Leader’s Toolkit

Building a High-Performance Culture: Raise It Up or Tear It Down?

“A culture is made — or destroyed — by its articulate voices.” ~ Ayn Rand

As the new year turns from spring to summer, it’s time to start thinking about the house you’ve built over and around your organization. Specifically, we want to help you envision your organizational leaders as “cultural architects.” As a leader, it’s your job to create and sustain culture in an organization. Yet shaping the culture can, at times, be a heavy burden to carry.

Your organization’s culture is the foundation upon which your results sit. A weak, dysfunctional or misaligned culture will usually yield poor results. A strong, high-functioning, well-aligned culture, on the other hand, will typically bind people together to produce amazing results.

Organizational culture is generally defined as the values, beliefs, symbols and norms people follow in the execution of an organization’s day-to-day business transactions. It shows up in behaviors that are considered acceptable and unacceptable — behaviors that begin and end with the attitudes and actions of leadership.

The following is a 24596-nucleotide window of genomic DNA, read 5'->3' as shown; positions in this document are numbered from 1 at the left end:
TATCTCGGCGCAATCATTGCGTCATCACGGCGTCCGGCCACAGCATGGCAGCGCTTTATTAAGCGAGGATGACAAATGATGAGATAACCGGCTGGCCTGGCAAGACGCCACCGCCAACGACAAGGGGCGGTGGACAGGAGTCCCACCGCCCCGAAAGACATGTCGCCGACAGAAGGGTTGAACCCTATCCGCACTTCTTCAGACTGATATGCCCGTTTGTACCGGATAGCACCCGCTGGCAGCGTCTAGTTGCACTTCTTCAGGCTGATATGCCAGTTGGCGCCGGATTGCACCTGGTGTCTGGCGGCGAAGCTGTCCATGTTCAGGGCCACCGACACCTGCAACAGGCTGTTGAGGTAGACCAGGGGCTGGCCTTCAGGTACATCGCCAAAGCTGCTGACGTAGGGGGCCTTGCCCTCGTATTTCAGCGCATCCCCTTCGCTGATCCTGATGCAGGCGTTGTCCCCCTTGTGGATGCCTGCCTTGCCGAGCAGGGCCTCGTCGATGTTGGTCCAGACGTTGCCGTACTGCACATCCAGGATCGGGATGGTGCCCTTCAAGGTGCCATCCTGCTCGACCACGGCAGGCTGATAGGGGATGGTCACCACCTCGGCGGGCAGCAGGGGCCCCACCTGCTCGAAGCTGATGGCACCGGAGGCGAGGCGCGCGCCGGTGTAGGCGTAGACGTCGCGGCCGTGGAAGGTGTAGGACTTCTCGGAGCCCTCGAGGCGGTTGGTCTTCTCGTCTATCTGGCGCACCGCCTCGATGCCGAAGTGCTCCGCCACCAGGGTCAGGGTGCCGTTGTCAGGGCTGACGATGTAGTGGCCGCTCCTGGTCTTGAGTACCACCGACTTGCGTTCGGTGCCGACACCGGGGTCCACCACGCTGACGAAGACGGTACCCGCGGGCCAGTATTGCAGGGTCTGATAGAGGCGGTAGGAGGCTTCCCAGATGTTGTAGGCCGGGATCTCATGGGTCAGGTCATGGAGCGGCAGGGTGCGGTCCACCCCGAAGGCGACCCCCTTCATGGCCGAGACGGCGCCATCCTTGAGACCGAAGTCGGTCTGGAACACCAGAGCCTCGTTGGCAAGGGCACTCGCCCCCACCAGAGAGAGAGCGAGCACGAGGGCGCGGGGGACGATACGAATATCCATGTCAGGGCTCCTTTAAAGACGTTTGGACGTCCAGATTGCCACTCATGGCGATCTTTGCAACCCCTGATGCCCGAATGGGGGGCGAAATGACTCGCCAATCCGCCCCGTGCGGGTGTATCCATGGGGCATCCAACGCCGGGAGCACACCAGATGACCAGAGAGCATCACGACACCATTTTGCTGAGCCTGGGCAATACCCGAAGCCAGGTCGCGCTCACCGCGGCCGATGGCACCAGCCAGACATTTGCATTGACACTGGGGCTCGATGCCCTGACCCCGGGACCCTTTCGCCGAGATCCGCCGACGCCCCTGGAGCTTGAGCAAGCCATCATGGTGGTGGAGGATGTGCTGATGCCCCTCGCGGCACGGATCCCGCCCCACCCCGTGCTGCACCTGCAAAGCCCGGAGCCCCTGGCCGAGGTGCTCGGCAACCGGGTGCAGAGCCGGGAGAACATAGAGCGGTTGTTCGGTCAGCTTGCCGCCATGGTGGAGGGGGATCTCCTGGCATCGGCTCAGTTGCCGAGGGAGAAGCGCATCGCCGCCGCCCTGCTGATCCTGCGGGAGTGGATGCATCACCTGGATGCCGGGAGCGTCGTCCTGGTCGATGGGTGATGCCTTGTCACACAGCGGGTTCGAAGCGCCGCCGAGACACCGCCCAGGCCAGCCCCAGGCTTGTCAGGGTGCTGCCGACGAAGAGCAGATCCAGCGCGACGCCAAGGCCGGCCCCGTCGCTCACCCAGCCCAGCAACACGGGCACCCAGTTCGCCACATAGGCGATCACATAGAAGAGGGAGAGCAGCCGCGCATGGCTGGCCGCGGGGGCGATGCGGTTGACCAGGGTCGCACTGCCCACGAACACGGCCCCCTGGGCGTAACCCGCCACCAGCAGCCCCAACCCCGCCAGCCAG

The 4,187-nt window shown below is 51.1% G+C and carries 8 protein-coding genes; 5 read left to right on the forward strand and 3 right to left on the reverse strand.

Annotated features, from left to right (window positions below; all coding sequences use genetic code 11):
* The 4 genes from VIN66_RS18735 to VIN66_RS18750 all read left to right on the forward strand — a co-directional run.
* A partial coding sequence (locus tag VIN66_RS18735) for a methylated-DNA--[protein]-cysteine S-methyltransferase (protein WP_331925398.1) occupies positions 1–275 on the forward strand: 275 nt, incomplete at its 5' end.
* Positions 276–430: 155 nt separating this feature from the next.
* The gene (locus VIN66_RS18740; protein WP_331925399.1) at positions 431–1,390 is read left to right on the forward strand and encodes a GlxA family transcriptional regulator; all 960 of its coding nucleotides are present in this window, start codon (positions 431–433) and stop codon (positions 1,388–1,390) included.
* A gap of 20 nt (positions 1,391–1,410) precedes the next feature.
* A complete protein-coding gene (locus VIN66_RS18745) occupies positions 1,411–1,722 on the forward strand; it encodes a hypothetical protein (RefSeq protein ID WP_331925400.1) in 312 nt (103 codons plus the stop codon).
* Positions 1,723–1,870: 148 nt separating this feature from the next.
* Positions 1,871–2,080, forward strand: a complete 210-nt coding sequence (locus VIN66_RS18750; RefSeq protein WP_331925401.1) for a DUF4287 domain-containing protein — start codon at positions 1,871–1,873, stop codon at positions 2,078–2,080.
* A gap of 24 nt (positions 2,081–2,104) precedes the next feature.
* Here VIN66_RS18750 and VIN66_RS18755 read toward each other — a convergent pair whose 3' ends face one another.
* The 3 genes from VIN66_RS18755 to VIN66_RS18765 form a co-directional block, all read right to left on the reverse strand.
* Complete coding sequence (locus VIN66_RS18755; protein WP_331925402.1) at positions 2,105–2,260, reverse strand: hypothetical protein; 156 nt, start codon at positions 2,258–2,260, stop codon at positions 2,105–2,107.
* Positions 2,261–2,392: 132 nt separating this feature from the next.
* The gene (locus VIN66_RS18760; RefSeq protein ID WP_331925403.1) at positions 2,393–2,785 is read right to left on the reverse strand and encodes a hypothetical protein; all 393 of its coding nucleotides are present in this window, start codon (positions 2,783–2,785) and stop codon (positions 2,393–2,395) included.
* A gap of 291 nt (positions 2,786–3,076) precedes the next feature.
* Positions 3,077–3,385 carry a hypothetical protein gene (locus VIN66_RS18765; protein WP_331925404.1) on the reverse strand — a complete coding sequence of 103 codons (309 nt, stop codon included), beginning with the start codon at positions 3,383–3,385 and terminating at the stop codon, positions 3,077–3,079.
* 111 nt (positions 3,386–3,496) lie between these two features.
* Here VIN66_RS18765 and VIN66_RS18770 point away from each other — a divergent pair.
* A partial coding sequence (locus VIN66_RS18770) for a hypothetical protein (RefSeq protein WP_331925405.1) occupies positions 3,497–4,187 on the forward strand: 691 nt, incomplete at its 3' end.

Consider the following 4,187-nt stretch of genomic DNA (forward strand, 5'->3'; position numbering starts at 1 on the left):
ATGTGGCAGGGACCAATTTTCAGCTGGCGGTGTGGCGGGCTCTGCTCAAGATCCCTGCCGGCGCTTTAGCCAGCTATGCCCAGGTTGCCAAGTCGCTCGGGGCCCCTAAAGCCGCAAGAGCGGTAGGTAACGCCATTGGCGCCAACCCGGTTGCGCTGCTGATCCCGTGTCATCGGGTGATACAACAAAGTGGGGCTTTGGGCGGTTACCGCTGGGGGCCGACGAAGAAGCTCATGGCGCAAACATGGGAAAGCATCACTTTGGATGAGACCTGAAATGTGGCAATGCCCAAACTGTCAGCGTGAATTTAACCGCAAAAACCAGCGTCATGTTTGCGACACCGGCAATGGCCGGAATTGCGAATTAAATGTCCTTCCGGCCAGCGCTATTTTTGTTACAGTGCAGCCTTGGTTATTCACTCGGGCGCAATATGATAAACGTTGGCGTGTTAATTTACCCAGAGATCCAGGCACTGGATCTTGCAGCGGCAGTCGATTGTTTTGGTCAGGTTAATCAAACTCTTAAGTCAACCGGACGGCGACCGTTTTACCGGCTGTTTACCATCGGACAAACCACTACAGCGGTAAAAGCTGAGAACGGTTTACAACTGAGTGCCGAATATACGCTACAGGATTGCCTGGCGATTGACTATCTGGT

6 phases of construction

So, as leaders, you can choose to either build a high-performance culture or allow a variety of destructive forces to tear down your culture. If we look at the raising up of an effective culture as a construction project, here are six phases of the job that you’ll need to complete: 

1. Goal setting: The building plans. Every construction project begins with a plan, right? In the same vein, leaders must set specific goals to drive success and point people in the right direction. Goals can be thought of as the overall plan for what needs to be accomplished during a given period in order to achieve key organizational objectives.